Macromedia Flash offers designers the unique opportunity to take control of their work. By merging the design and programming elements, a designer can now create and complete their vision of a dynamic website. All it takes is a bit of understanding and solid foundation of Actionscript. Designers now bridge the gap between these two areas and almost instantaneously become a more valuable asset to their team. Companies that had one designer and one programmer can now hire a designer who can both code and design.
In a business climate where companies are looking to do more for less, the appeal of replacing a designer and a programmer with someone who can both code and design is great.
Last year at Flash In The Can, this presentation provided designers with an overview of some of the key tools and concepts of Actionscript in Flash, providing them with the basics they need to design and program dynamic websites. With so much to cover, the opportunity for a workshop is much more appealing to an attendee. More time can be spent on the important areas and help in building their knowledgebase.
Based on the response and number of attendees last year the presentation “Actionscript For Designers” showed that a gap in this area needed to be filled.
As the goal of good website design is to ensure that users can intuitively find what they are looking for, this workshop will give designers and newbies the foundations needed to start using Actionscript at its full potential.
In my experience working with design interns, I have found that they key to teaching them how to use Flash effectively is to focus on the foundations of Actionscript from a designer’s perspective. In other words, I help my interns by putting the functionality of Flash in terms that do not assume an inherent knowledge of programming languages.
How will I do that?
Using a series of clips building upon each other, the map will be presented and outlined to demonstrate the following key tools and concepts for designers in Flash:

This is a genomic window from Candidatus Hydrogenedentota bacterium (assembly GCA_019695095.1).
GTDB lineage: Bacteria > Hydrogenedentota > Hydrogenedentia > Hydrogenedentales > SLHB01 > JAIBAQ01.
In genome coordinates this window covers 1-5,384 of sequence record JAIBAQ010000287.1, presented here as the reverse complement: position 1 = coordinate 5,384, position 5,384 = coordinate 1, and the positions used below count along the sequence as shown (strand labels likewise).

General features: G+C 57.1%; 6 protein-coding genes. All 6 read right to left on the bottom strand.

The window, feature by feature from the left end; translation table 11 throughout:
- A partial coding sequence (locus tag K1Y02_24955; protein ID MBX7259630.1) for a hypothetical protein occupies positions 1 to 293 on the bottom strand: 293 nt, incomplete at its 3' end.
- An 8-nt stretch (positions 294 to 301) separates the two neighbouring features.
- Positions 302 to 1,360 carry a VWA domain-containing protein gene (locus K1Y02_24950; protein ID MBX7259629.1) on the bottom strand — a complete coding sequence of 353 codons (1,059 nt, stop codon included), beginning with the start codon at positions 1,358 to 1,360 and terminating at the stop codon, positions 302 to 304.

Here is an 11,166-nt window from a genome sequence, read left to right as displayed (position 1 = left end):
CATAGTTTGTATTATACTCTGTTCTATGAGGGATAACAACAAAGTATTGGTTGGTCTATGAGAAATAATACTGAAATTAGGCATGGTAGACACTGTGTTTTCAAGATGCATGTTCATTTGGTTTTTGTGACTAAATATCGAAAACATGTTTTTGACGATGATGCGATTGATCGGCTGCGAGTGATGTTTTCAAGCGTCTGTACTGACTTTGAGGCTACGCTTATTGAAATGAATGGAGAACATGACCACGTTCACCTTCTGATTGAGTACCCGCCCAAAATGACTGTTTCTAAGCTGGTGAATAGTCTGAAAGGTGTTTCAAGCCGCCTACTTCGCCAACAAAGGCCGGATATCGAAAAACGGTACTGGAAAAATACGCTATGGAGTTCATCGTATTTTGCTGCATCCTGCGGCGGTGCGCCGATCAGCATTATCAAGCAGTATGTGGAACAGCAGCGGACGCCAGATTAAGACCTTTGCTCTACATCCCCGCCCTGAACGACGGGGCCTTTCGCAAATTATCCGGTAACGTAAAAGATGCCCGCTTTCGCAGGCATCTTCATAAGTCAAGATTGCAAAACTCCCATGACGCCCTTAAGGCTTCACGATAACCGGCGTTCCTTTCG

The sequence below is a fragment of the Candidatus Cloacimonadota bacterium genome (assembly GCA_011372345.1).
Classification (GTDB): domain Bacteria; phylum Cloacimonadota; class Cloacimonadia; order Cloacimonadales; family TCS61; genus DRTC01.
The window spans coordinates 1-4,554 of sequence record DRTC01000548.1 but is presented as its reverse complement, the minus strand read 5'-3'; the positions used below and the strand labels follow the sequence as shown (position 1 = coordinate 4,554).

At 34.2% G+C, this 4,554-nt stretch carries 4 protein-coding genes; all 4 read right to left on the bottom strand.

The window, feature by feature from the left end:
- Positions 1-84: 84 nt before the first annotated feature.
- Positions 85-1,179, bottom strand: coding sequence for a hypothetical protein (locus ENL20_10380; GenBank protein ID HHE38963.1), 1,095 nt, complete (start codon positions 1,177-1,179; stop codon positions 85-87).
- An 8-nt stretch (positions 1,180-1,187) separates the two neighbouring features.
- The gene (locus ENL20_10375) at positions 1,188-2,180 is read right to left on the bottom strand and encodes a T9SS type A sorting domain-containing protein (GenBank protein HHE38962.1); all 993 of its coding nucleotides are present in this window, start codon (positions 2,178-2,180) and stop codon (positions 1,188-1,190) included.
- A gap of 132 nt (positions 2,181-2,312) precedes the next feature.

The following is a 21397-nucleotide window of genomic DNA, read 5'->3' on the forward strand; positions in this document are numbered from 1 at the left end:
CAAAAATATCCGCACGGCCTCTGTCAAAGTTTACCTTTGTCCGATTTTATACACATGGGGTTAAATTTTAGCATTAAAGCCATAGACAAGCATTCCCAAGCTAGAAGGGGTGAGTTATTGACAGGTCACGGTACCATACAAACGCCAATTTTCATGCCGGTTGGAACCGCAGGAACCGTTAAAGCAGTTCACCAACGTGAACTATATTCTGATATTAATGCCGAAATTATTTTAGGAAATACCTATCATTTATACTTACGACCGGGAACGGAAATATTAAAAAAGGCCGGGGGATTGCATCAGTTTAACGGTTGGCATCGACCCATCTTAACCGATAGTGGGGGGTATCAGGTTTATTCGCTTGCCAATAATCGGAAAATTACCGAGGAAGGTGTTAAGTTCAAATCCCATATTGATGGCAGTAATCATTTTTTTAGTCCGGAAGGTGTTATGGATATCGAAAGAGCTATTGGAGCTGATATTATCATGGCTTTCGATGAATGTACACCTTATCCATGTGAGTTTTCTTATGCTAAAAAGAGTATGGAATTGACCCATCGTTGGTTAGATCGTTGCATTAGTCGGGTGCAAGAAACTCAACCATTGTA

1. Dot Syntax – The Road Map to Actionscript
An often misunderstood concept, I will cover the basics of dot syntax by comparing it to something all web designers are familiar with – html. Key points include:
a. Parallels between dot syntax and html directory structure
b. File organization and structure
c. The processes of naming and calling movieclips
2. The Scripting Window – The Command Centre.
Like “The Bridge” in Star Trek, you can’t run a Starship without understanding where the command centre is and how to use it. In this segment of the presentation I will cover the key features of the scripting window, demonstrating how each work and can be used. Key points include:
a. Actionscript colour coding
b. dictionary definition button
c. find and replace function
d. insert target path function
e. check syntax feature
f. auto format code
g. add script item
h. code hints
i. view options
j. pin scripts feature
3. Objects and Functions – Just Like Getting Up for Work in the Morning
One of the most challenging concepts in learning to program in Flash is object-oriented programming. Using the analogy of the getting ready for work in the morning, I intend to cover the basic idea of object-oriented programming, and the difference between objects and functions. You’ve got to get out of bed before you brush your teeth! Key points include:
a. commenting code
b. script actions
c. language structure
e. text fields
f. basic mathematical operators
g. if/else statements
h. LoadVars object
i. “for” loop
j. attachMovie Method
k. custom functions
l. simple forms
m. dynamic menu / navigation
4. Trace Command and The De-Bug Feature – Troubleshooting
Making sure the websites we create are functional and bug-free is the key to good design in Flash. Bugs = Bad User Experience. Bringing all of the concepts together, I will cover the advantages of using the trace command vs.
the de-bug feature to locate errors and de-bug websites. Key points include:
a. Trace Command vs. Debug Feature – description and comparison
b. How to use the trace command to help de-bug